A bipartisan group of US senators have asked Twitter to remove Hamas and Hezbollah affiliated users and content from the platform.
In a letter to Twitter chief executive Jack Dorsey, Josh Gottheimer, Tom Reed and Max Rose of New York and Brian Fitzpatrick of Pennsylvania said they were dismayed to learn the platform's definition of a terrorist organisation differed from the US government definition.
The US government designated Hezbollah as a terrorist organisation in 1997 and Hamas in 1993. However, the European Union has only branded Hezbollah’s armed wing as terrorist, distinguishing it from the group’s political arm, which holds parliamentary seats in Lebanon.
“There is no place on Twitter for terrorist organisations, violent extremist groups or individuals who affiliate with and promote their illicit activities,” Mr Dorsey wrote in reply to an earlier letter from the senators asking for clarification on Twitter's policies.
However, the service “may make limited exceptions for groups that have reformed or are currently engaging in peaceful resolution processes, as well as groups with representatives who have been elected to public office through elections, as is the case with parts of Hamas and Hezbollah,” he said.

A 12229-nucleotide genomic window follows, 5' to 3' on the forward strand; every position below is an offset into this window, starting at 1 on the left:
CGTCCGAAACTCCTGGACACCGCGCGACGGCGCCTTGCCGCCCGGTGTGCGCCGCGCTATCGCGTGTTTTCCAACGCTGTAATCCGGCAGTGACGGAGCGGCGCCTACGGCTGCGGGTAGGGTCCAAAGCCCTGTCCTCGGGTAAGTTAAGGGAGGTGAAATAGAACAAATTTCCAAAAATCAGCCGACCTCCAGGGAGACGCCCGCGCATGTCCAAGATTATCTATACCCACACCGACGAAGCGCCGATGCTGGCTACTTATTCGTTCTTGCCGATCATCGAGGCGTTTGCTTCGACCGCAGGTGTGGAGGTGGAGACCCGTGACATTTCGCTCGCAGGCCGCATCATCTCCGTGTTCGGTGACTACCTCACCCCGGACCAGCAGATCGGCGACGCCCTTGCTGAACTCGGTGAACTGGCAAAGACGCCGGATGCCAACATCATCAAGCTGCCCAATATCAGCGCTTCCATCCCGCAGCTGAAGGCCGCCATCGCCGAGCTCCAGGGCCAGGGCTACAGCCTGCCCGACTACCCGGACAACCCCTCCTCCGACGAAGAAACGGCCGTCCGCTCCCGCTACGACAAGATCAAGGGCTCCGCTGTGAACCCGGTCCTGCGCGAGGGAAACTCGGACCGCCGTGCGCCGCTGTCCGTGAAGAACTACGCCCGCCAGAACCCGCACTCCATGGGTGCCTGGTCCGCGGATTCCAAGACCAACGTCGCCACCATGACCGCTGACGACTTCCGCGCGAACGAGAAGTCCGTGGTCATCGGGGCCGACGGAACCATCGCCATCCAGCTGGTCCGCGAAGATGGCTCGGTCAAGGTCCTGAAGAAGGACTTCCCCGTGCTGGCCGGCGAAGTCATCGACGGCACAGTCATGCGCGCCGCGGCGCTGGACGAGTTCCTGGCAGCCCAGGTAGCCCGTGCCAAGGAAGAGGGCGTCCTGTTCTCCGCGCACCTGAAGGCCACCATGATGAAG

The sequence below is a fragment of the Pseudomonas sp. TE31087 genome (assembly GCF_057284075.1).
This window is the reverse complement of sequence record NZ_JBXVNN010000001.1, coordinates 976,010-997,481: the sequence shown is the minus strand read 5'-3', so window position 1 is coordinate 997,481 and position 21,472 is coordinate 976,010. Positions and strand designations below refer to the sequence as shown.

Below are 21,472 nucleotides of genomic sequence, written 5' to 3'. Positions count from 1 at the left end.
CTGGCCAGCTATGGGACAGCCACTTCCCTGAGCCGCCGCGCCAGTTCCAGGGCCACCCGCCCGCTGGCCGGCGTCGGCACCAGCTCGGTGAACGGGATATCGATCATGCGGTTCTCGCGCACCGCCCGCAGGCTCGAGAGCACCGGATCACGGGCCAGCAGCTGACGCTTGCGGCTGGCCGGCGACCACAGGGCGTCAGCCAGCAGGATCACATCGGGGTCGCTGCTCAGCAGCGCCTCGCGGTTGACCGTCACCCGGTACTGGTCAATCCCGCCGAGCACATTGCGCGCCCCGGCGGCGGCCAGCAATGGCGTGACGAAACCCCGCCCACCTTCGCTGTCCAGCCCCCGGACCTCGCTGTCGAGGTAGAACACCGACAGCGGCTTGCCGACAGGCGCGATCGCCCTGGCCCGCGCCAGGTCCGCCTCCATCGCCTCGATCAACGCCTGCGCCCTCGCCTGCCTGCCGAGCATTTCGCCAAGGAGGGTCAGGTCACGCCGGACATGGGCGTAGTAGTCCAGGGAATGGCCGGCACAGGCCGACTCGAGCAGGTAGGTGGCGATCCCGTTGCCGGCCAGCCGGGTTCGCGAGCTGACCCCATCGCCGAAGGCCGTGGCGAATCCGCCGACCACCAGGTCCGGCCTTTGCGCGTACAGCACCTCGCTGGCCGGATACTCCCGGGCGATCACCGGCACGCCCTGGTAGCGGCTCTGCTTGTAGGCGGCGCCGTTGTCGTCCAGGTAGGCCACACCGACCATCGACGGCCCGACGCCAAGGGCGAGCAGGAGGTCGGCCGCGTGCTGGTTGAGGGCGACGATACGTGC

The group of four senators issued a furious response to Mr Dorsey’s letter on Tuesday, taking issue with Twitter’s decision to differentiate between political and military factions.
“There is simply no reason why terrorist organisations, including Hamas and Hezbollah, deserve access to Twitter’s platform to promote themselves as sponsors of violent, radical, hate-filled terrorism,” said New Jersey Democrat Josh Gottheimer.
The senators ended their letter with a request for Twitter to remove Hamas and Hezbollah-affiliated content and Twitter handles.
The spat between the lawmakers and Twitter comes as the platform announced world leaders aren't entirely above its ban on users threatening violence or promoting terrorism on the site.
The San Francisco company is clarifying its rules as some Democrats say they would like to see President Donald Trump booted off Twitter, his favoured platform for filterless communication with the world.
But while Twitter says it will enforce its policies against any user when it comes to material such as child sexual abuse, direct threats of violence against a private individual, or posting someone's private information, it doesn't appear Mr Trump's account is in imminent danger.
A blog post this week expanded on Twitter's policy governing tweets. In June, Twitter said world leaders' tweets that violate its rules but have a clear public-interest value might get a warning label. The label would provide context on the violation and let people click through to see the tweet if they want to.
While Twitter said in June that it will not use its algorithms to "elevate" or otherwise promote tweets that have a warning label, it now says it also won't let people retweet or comment on them.